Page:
D.C. Red-Light Cameras Fail to Curb Accidents

Posted on October 3, 2005  Comments (3)

D.C. Red-Light Cameras Fail to Curb Accidents by Del Quentin Wilber and Derek Willis.

The explanation of the data presented in the article does not support claim made in the headline.

But a Washington Post analysis of crash statistics shows that the number of accidents has gone up at intersections with the cameras. The increase is the same or worse than at traffic signals without the devices.

I’m not sure why accidents should go down at intersections with red light cameras. First what percentage of accidents are caused by red light running? Second, is sending tickets somehow preventive to a specific location?

It would seem the assumption behind their conclusion is people who run red lights are so careful that they notice a camera and chose not to run the red light that they would have otherwise run. That doesn’t make much sense to me. If red light cameras work I would think they work because people learn if they run red lights they will be ticketed and therefore stop running all red lights therefore decreasing red light running at all lights. Or perhaps they don’t and lose their driver’s license due to too many violations.

I can imagine that some people who choose to run red lights figure out that a couple of specific locations that they frequently use have camera and therefore they choose not to run those red lights but continue to run other red lights but this seems unlikely to be of such an impact as to decrease red light running significantly. I would think either red light running everywhere decreases or it does not decrease significantly not that people learn where they can violate the law and where then cannot. Though that is merely conjecture on my part.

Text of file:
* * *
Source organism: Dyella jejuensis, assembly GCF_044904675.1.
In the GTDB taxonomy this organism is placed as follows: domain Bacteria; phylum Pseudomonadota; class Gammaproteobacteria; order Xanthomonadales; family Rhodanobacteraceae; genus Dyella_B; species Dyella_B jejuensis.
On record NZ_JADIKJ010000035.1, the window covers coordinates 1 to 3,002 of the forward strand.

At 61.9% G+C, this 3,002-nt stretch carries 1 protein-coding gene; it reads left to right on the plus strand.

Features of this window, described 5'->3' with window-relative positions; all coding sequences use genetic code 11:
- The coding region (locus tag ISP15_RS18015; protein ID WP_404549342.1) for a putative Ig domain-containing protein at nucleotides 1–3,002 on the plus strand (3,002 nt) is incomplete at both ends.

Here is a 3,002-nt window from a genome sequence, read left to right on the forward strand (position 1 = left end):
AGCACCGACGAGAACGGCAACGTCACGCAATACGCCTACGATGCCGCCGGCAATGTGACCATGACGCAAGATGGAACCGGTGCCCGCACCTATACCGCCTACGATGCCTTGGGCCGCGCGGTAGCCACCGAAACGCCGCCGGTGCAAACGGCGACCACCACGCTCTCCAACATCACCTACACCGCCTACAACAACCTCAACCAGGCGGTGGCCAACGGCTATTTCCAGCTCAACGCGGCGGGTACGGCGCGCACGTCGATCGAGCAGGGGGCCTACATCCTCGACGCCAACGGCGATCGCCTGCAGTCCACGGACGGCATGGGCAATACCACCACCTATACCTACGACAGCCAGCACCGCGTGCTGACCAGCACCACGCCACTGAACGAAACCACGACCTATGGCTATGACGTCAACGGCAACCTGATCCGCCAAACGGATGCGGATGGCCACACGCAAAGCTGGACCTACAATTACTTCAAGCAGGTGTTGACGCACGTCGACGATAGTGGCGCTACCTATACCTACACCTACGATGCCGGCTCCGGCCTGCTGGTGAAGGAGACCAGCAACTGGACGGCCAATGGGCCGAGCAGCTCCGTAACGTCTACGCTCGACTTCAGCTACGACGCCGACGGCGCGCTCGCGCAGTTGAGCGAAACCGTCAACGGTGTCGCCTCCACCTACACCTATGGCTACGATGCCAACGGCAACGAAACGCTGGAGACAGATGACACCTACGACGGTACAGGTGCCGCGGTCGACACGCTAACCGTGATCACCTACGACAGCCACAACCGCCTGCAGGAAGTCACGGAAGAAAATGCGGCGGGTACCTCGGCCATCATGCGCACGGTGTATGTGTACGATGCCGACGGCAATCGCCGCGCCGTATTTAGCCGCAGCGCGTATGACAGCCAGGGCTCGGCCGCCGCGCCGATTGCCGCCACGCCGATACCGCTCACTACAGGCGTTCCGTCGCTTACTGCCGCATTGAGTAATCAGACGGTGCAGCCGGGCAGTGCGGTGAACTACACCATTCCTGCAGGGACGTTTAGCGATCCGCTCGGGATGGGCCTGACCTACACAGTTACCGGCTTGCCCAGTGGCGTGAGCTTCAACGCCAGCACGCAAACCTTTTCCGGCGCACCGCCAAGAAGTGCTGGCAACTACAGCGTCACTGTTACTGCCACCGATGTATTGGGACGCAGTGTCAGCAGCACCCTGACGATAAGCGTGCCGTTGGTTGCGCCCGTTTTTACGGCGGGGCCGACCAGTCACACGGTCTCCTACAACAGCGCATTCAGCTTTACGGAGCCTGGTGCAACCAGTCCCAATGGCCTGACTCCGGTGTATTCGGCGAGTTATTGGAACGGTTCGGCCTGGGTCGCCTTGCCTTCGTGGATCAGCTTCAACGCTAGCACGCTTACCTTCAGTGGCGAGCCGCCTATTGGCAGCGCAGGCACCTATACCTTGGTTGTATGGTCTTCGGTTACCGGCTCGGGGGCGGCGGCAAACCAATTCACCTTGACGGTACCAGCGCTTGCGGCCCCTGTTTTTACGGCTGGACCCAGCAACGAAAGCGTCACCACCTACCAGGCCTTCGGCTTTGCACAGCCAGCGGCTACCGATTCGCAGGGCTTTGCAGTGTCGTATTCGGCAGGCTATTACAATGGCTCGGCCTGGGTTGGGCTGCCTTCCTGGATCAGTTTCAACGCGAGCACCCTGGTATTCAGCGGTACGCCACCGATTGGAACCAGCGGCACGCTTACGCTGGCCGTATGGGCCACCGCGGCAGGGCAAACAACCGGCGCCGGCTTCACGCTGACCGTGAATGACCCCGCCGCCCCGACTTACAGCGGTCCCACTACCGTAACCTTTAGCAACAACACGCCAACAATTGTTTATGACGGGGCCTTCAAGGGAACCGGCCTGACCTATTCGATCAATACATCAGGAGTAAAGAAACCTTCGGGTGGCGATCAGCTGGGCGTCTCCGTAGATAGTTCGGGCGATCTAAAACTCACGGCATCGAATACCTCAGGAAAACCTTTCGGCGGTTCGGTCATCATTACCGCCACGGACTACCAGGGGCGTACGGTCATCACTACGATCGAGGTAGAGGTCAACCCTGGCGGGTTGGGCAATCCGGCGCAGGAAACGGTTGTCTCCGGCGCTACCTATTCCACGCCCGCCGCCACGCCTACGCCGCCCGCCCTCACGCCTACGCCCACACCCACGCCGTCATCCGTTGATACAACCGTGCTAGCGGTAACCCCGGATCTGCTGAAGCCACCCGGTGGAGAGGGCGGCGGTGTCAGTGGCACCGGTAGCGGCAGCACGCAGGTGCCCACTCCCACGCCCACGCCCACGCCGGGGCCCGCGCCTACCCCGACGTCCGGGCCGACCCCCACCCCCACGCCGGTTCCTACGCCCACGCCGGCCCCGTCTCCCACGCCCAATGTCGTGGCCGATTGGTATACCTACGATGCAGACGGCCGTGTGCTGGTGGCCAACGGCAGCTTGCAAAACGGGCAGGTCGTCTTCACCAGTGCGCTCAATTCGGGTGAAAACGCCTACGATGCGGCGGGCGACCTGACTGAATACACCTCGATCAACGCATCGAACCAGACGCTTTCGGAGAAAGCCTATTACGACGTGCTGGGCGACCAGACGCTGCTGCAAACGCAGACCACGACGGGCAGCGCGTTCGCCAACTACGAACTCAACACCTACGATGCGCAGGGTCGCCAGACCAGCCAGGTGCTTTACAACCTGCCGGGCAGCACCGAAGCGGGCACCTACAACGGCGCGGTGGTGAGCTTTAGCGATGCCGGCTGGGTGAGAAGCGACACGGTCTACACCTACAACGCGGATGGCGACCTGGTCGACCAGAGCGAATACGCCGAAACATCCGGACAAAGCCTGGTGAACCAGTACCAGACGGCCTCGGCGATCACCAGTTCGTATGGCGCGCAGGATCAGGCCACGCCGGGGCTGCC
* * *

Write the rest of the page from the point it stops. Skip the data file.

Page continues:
Chang and the other traffic specialists said the city should not abandon red-light cameras. Rather, they said, the mixed results indicate that D.C. officials should conduct a thorough review of camera sites.

“They definitely should look at the locations and find where the cameras would be much more effective,” said Nicholas J. Garber, a professor of civil engineering at the University of Virginia who studied the use of red-light cameras in Fairfax County.

I am not sure why they think placing a camera is going to get people to stop running that red light. And I am not sure why that would be what you would target anyway. Wouldn’t you want people to stop running all red lights?

D.C. Police Chief Charles H. Ramsey said he remains convinced that the devices are worthwhile. Even if the number of crashes is not going down, he said, citations for red-light running have dropped by about 60 percent at intersections that have cameras.

Ramsey said the number of accidents would be even higher without the cameras, adding that he would like to install them at every traffic light in the city. He pointed to last year’s steep decrease in traffic fatalities — 45 people died compared with 69 in 2003 — as evidence that the program is working.

Again the article seems to be muddling the analysis of the data. What is the goal of the red lights cameras (to reduce red light running at those intersections or everywhere?). What percentage of accidents are due to red light running?